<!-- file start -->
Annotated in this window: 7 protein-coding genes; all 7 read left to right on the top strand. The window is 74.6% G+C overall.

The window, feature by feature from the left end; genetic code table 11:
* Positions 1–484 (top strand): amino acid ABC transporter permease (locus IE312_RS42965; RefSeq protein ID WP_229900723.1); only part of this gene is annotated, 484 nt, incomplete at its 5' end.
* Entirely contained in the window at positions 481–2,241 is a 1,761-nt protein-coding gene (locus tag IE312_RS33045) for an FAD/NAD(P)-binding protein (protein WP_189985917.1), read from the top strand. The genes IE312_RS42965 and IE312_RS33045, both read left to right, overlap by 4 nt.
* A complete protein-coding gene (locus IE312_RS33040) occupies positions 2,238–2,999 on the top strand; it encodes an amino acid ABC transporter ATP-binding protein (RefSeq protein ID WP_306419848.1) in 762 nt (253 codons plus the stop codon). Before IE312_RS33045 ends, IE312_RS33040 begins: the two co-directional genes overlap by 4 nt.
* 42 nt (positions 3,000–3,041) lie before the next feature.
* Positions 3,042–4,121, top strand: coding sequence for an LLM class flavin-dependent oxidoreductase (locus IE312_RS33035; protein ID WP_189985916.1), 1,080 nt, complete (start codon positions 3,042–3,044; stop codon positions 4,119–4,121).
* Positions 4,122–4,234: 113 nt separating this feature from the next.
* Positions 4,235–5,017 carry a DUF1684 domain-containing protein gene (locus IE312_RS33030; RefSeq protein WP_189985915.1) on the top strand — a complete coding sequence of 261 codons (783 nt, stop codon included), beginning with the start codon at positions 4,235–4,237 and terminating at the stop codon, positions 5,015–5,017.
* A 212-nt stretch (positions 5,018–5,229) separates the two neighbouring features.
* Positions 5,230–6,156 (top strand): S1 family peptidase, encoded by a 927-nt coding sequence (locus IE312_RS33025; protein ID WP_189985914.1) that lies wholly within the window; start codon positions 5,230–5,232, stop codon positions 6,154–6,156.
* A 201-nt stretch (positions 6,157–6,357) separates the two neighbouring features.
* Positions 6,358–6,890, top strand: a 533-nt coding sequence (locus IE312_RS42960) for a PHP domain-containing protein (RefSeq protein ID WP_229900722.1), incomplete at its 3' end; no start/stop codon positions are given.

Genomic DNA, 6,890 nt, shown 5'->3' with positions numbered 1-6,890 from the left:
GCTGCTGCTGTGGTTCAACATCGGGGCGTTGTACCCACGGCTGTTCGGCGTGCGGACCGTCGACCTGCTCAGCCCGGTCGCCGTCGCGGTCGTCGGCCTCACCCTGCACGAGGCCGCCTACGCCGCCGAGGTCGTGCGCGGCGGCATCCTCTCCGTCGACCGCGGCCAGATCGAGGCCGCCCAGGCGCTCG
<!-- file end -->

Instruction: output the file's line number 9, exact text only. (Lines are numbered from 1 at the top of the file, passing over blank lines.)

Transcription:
* Positions 4,235–5,017 carry a DUF1684 domain-containing protein gene (locus IE312_RS33030; RefSeq protein WP_189985915.1) on the top strand — a complete coding sequence of 261 codons (783 nt, stop codon included), beginning with the start codon at positions 4,235–4,237 and terminating at the stop codon, positions 5,015–5,017.